Kate’s hair heavily distracts me from the explosions, twists and murders that open each series. From the moment she changed up her heavy fringe to a sleek pob in season two, I knew it would become a thing. We’ve since had a short crop in season three and – hold onto your hats – a ponytail (!) in season four. I cannot wait to see what comes next.
Do I fancy Steve Arnott?
Hmmm, a tricky one for a single woman in lockdown. On the one hand, he reminds me of an eager sixth-form student who buys his waistcoats from the Burton sale. But I do admire a guy who’s so passionate about his job. And, as he gets lucky with a beautiful woman each season, there must be something great going on under that starched shirt.
How do I make sense of this jargon?
I’ll come clean: I don’t know what’s going on half the time, and yet I’m still 100% here for it. I put my confusion down to spending half an hour trying to work out an acronym or abbreviation used in the first scene of the episode. TBF, IDGAF because Vicky McClure, who of course plays Kate, massively failed to decipher the show’s most-used jargon when Stylist challenged her a couple of years ago. LOL.
Where do they pluck Ted Hastings’s one-liners from?
Mother of god, this man is a meme machine in the making. He admittedly needs to get up to speed with 2021 and stop using “wee girl”. But I wait for him to say “fella” during every interrogation because I know that’s when he means business. And god give them strength when he does.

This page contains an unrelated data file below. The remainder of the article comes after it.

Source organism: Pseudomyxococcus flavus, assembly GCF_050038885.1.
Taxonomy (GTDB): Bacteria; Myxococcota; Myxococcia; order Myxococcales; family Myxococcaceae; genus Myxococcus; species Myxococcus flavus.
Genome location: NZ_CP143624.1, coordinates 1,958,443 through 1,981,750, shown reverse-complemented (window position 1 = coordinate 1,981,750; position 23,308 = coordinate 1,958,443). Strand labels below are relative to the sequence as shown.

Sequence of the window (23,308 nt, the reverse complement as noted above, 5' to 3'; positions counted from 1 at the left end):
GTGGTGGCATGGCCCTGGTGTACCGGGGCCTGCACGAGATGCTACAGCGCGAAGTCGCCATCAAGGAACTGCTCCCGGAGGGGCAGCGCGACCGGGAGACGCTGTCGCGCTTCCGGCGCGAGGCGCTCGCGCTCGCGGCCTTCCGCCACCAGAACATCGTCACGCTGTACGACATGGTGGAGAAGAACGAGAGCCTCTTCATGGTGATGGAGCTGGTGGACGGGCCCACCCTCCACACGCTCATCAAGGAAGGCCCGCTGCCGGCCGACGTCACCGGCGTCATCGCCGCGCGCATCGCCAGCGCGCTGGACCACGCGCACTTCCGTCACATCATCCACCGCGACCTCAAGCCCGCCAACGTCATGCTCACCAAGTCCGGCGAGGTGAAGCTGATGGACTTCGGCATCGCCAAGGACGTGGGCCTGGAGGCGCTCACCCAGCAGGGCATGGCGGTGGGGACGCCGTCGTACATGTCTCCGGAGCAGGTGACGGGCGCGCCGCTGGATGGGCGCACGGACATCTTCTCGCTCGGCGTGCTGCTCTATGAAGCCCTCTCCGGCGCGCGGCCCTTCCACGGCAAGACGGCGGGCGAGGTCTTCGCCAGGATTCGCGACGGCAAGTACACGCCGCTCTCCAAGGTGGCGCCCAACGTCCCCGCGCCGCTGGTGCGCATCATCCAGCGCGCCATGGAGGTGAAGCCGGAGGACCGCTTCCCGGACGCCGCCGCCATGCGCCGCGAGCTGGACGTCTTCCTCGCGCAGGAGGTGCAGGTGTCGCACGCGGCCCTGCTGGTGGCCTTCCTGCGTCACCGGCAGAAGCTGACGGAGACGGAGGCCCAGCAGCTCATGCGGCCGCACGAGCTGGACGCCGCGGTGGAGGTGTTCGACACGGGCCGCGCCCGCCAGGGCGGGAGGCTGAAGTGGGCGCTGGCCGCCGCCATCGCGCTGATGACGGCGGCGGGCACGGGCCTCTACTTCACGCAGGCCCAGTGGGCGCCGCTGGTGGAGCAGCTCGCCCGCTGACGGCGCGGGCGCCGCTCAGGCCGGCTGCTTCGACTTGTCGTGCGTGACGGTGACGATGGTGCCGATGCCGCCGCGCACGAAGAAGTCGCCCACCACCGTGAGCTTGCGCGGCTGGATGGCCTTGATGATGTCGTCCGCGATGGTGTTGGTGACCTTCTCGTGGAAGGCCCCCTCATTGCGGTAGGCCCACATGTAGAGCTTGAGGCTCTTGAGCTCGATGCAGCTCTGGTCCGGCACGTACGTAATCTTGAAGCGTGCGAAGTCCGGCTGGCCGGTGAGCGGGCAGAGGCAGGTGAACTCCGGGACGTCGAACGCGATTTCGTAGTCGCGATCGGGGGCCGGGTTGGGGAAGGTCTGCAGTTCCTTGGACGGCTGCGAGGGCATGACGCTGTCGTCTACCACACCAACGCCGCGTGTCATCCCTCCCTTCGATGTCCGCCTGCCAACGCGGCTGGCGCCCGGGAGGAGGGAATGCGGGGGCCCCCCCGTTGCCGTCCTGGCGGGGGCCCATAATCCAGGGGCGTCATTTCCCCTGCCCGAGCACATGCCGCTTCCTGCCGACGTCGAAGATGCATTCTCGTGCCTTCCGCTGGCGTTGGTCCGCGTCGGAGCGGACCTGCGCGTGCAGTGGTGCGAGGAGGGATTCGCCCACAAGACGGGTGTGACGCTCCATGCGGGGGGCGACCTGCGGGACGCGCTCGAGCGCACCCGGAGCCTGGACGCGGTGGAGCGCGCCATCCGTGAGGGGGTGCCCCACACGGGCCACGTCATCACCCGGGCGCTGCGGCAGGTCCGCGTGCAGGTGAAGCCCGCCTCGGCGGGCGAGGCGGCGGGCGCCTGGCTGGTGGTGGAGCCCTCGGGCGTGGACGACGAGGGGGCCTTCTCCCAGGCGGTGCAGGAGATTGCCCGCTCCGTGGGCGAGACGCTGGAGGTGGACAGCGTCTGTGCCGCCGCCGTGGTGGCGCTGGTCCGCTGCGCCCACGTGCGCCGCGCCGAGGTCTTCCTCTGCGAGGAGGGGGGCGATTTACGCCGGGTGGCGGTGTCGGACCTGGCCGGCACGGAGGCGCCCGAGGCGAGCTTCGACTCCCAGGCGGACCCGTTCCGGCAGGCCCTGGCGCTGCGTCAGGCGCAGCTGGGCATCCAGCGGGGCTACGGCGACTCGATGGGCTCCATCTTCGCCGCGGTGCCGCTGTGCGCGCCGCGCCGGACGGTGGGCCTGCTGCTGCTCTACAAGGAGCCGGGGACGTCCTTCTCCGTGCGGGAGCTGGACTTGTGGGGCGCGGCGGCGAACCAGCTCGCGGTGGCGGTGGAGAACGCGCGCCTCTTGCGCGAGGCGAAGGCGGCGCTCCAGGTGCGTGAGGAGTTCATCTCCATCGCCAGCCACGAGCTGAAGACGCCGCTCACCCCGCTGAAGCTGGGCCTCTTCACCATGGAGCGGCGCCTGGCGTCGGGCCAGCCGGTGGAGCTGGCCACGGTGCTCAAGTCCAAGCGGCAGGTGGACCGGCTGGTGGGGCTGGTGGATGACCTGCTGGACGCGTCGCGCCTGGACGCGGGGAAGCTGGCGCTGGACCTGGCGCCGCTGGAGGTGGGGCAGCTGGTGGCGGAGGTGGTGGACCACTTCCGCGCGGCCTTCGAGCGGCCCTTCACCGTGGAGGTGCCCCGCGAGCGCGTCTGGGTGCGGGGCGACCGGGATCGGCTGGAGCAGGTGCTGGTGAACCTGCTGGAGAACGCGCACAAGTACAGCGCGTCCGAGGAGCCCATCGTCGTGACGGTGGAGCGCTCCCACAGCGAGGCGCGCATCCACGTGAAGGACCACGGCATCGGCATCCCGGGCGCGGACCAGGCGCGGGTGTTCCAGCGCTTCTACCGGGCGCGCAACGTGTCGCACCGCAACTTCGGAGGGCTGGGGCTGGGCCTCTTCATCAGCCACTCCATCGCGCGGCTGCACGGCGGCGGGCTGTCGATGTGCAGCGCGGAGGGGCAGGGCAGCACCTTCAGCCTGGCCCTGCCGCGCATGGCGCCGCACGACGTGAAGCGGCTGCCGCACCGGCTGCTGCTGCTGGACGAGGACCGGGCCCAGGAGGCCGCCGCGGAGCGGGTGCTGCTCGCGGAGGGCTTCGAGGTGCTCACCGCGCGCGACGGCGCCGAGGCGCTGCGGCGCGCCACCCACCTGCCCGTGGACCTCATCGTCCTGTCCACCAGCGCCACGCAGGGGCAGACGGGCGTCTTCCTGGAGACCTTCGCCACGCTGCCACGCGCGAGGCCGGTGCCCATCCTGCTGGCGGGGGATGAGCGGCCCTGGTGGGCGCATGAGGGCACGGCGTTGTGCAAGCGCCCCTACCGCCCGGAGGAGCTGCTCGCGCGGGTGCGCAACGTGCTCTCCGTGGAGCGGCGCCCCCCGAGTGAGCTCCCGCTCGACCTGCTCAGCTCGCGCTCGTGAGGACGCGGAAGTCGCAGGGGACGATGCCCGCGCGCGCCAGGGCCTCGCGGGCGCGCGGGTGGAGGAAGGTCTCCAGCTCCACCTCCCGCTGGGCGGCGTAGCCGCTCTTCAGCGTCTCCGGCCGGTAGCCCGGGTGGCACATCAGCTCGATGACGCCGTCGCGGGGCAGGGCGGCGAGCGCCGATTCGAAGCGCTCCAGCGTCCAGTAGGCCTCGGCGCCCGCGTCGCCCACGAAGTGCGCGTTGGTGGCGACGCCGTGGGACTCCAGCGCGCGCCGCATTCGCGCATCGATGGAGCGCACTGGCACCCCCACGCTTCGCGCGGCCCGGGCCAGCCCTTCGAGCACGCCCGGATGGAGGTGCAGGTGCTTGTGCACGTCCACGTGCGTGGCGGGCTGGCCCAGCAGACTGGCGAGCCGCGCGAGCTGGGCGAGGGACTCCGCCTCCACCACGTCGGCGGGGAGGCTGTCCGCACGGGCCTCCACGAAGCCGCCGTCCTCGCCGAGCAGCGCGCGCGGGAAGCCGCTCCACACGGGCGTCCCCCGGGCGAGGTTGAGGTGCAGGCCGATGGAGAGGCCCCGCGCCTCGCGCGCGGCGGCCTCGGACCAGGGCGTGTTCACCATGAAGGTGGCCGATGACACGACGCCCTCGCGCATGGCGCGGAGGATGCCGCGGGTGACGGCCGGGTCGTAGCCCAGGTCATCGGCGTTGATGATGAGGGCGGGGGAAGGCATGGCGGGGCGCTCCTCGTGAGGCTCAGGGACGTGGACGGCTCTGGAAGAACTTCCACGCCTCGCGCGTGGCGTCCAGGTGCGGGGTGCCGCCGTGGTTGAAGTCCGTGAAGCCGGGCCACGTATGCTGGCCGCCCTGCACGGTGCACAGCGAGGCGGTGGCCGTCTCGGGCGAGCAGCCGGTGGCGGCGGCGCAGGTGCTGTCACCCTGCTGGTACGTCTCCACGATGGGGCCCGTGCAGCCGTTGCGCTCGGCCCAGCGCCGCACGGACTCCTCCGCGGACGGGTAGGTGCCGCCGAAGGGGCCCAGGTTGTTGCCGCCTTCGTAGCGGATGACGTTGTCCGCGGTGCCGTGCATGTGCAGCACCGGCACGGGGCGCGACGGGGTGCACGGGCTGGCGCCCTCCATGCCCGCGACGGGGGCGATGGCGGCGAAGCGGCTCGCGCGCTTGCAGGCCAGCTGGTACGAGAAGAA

For a full analysis of Hastings’s colloquialisms, let me point you in the direction of this very important report by Radio Times.
Watch Ted Hastings from Line Of Duty doing what he does best
Could they not let Lindsay Denton catch ONE break?
I could write my magnum opus on why Lindsay Denton is my favourite character. From the moment she delivered some home truths about what AC-12 members were up to in their personal lives, I knew I liked her. The woman went through so much shit – to the point of actually being served it for dinner in prison – that I actually didn’t even care if she was guilty of anything or not in the end. My heart honestly broke each time I saw her mopping the supermarket aisles with that vacant look on her heavily-fringed face.